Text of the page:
Rev. John's March Jottings

28 Feb 20

Water, Water everywhere and not a drop to drink!
Dear Friends
The words of that well quoted line come from the “The Rime of the Ancient Mariner,” by Samuel Taylor Coleridge. The speaker is a sailor on a becalmed ship, surrounded by salt water that he cannot drink.
In many parts of the countryside and towns, floods have hit people and property hard.  For those of us who have not been affected in such a devastating way, we cannot imagine what it must be like.  No matter how much advance warning and modern technology there is to predict such things, we see how powerless we can be against such elements as wind and rain.
We all need help and protection at different times in life – dare I say, throughout all of our lives!  

It was the Reverend Augustus Toplady in 1763 who wrote the great hymn ‘Rock of ages’: 
Rock of Ages, cleft for me,
let me hide myself in thee.

His father was a Royal Marine who died on duty soon after Augustus was born, leaving him to be raised by his mother. Augustus himself died at the young age of 38 from tuberculosis.
There is a common story about the hymn being inspired by, and even written from within, a rock cleft that Augustus once took refuge in during a storm. The particular rock is in Burrington Combe gorge in North Somerset, England, and it has a plaque on it with this claim to fame.

The words have been of comfort and strength to many over the centuries and still today in St Laurence and St John’s, Ansley.  Why not join us this time of Lent leading up to Easter, to share in the peace amid our present storms and discover there is a Rock on whom we can lean!

Wishing you safety and calm in the storms of life,

Rev John

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May Magazine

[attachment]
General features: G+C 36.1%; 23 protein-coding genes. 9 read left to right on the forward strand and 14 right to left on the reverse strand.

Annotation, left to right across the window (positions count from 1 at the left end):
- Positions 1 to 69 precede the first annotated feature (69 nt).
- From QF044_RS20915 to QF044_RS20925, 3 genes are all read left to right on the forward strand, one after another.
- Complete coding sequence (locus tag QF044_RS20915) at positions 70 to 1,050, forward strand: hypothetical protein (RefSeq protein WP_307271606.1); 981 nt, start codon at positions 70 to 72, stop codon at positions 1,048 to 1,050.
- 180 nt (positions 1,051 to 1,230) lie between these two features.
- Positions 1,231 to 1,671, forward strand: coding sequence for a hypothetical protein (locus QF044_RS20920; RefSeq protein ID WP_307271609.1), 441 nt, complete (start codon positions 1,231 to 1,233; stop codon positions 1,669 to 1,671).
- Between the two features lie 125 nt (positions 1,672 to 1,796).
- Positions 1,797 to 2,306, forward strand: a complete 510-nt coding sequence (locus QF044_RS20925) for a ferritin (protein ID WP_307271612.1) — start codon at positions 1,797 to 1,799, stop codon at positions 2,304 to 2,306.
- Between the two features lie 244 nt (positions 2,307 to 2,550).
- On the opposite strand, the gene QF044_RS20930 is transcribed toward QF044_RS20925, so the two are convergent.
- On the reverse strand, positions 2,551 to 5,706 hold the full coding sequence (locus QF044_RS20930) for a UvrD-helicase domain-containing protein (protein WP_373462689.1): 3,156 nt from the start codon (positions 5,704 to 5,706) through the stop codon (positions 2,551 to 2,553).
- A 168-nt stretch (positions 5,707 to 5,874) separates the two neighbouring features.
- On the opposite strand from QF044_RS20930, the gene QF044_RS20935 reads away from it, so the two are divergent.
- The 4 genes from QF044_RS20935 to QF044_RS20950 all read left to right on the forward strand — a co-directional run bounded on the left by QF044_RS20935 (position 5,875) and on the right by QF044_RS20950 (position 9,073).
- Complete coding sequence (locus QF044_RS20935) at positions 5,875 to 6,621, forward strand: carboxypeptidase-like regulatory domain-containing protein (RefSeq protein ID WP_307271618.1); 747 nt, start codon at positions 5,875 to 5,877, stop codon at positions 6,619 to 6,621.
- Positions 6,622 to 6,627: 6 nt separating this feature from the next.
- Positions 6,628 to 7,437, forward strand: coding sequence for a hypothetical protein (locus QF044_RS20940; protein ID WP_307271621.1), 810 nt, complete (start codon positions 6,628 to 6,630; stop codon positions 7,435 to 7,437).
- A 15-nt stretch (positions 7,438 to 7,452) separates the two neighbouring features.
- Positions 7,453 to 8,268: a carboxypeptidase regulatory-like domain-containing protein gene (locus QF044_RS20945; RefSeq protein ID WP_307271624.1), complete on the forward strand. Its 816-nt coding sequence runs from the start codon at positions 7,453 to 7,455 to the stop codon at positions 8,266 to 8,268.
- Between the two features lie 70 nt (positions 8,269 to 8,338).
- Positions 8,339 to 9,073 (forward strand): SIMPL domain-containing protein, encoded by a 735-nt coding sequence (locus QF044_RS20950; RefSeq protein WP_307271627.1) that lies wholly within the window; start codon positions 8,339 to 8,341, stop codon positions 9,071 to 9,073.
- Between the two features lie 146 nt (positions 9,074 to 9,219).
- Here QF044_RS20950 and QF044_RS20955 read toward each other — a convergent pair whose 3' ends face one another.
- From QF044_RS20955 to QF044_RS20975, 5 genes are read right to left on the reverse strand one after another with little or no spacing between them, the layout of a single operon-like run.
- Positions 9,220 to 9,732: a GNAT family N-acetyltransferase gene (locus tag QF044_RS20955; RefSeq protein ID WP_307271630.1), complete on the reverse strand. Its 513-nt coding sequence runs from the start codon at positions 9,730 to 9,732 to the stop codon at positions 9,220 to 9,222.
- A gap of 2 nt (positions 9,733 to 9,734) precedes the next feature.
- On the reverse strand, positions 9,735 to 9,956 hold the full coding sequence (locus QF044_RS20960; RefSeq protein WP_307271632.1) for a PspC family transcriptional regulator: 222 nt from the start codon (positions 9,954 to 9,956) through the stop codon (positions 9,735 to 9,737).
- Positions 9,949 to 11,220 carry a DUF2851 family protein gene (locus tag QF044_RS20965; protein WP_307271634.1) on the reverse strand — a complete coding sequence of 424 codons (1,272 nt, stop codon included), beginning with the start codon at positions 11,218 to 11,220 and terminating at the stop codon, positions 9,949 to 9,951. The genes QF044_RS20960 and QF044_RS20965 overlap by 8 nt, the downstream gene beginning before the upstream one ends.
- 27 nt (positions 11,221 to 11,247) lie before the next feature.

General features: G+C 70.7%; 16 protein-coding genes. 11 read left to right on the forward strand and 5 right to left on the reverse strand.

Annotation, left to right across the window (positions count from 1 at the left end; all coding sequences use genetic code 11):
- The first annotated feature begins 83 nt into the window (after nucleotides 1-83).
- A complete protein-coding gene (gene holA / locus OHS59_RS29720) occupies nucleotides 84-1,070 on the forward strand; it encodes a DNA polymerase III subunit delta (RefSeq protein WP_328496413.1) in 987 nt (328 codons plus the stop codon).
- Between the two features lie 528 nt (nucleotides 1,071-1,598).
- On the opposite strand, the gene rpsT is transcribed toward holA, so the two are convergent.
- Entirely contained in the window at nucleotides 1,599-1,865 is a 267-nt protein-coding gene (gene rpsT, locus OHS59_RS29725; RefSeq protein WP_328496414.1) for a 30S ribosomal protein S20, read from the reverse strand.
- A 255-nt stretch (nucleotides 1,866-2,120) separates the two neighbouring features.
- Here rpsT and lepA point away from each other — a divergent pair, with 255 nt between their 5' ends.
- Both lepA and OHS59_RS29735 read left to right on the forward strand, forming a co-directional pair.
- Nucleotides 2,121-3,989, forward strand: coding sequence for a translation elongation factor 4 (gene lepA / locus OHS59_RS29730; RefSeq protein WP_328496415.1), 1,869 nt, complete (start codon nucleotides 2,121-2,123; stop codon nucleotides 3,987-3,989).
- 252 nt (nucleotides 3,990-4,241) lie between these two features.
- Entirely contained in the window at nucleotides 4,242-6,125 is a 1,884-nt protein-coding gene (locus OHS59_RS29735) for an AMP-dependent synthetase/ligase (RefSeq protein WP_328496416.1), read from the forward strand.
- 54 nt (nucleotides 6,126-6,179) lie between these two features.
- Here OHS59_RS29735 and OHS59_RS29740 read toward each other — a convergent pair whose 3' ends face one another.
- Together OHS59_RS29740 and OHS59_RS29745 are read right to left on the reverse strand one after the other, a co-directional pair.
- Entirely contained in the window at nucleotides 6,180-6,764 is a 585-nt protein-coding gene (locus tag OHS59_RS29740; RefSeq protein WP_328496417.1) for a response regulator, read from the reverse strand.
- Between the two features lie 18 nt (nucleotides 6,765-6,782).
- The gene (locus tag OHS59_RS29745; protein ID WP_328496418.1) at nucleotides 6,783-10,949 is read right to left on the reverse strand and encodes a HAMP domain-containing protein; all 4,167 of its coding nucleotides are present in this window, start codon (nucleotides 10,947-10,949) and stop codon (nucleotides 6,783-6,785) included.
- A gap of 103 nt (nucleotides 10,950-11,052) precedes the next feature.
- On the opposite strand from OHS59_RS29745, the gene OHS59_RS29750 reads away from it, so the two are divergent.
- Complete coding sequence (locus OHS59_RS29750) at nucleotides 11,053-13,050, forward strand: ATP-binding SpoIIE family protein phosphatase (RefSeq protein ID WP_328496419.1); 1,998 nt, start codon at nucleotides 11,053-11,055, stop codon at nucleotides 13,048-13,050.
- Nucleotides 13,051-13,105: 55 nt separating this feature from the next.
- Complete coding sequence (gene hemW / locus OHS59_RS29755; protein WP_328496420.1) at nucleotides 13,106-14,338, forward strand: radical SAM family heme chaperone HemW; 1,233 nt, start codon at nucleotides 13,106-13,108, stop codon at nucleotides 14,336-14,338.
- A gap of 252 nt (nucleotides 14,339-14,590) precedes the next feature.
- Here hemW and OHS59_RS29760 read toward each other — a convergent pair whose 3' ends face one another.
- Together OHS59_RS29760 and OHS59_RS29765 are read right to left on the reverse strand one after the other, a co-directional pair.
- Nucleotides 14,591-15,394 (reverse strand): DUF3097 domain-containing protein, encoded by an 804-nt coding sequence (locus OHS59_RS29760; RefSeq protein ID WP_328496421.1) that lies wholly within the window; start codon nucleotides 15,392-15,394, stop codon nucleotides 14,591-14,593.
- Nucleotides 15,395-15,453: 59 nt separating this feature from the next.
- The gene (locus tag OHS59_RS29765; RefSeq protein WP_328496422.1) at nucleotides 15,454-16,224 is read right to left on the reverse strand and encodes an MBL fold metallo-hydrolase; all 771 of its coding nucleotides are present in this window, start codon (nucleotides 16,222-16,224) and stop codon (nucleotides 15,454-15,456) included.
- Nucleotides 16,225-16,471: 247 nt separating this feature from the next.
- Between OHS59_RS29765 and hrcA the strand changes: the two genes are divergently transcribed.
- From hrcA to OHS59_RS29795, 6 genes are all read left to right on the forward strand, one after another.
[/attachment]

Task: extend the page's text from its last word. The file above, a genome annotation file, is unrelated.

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Personal Profile
Rev. John Langlands

 Rev. John Langanlds 

It is with great pleasure that I would like to welcome you to St Laurence.  Frances, my wife, and I have received a very warm welcome ourselves, so you will not be disappointed when you visit St Laurence.  I am also the Curate of the other churches in Ansley and Arley – St John’s, St Michael’s and St Wilfrid’s.

Being in a rural and farming area in the north part of Coventry Diocese is like coming home for us.  A number of years ago I pastored a church in rural Norfolk which was mainly surrounded by arable farms with some pigs and chickens.  The strong sense of community life was something very special.  This should be particularly valued in these days when many folk live such individual, separate and often lonely lives. 

We have just had hot off the press a visiting card which I hope reflects what our church stands for: ‘You will not walk alone.  Together we are with you on life’s journey’.  Over these next weeks, months and years, I hope we can get to know you better and that you will find Frances and myself not just ‘churchy’ people but friends as well, who enjoy life and plenty of laughter!

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